The Marker at Pilot Point
A plaque installed in the Town Square by the Texas Historical Commission and the City of Pilot Point reads as follows:
Attracted by fertile land and abundant water and game, pioneers began to settle at this site near the edge of the Crosstimber region in the late 1840’s. The village, first known as Pilot’s Point, was named for a high point of timber that served travelers as a landmark. Near an early immigrant trail, Pilot Point was also a stop on the Butterfield Stage Route.
A townsite was platted in 1854 on land originally granted to Charles Smith. Dr. R.W. Eddleman (1825-1904) of Missouri came here to launch a medical practice and open a drugstore. James D. Walcott ran the earliest general store and became the first postmaster in 1855. Alphius Knight, a settler from New York, built and conducted the first school in the town. Established by three local residents in 1872, Pilot Point Seminary was later renamed Franklin College and operated here for almost 30 years. In 1878 the town’s first newspaper was published and in 1884 a bank opened.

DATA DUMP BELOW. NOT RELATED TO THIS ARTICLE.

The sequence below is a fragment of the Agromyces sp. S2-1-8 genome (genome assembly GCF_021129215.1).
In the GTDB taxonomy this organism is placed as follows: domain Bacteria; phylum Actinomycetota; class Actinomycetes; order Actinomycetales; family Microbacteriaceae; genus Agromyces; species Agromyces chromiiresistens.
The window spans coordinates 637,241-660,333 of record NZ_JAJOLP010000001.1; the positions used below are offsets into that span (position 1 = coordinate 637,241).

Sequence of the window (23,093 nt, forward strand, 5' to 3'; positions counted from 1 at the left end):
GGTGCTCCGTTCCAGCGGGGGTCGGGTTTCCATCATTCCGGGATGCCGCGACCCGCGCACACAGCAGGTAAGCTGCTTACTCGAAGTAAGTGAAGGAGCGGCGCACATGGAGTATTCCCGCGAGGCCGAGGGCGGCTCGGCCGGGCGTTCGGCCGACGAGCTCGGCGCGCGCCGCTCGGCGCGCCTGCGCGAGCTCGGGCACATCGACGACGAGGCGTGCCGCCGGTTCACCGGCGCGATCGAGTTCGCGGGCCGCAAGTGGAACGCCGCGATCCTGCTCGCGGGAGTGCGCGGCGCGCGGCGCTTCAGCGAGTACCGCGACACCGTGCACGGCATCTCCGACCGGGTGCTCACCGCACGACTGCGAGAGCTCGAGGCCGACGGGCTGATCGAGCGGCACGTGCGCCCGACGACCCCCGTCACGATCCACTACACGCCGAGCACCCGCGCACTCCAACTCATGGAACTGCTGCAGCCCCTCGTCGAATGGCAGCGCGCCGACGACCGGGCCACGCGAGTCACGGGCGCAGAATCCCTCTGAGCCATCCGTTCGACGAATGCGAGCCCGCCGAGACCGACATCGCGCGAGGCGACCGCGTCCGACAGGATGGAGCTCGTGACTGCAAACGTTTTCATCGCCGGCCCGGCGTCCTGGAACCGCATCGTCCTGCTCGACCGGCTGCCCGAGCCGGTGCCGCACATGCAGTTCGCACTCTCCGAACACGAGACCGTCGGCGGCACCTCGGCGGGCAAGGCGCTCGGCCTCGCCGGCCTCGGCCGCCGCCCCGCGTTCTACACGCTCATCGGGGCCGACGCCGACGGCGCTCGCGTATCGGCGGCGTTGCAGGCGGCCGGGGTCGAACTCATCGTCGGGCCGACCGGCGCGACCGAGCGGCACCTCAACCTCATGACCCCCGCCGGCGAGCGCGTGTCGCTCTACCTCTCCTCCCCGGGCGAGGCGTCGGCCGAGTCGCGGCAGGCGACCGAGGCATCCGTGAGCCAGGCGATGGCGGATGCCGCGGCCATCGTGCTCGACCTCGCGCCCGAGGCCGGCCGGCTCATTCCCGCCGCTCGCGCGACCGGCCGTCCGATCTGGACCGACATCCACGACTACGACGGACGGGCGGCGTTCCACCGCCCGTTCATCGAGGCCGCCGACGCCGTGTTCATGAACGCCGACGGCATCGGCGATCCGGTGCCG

A marketing center for farmers and stockraisers, Pilot Point had a gristmill and a cotton gin. The arrival of two railroads, the Texas & Pacific and the Missouri, Kansas & Texas, boosted the local economy in the 1880’s. Agriculture and light industry form the base of the town’s economy in the 1970’s.
A separate memorial nearby, erected in 1954 in honor of War Veterans lists:
Leo E. Zipper and Andrew Raymond Tischler among the soldiers who died in WW-II.
Visited and recorded on March 7, 2001 -- JGG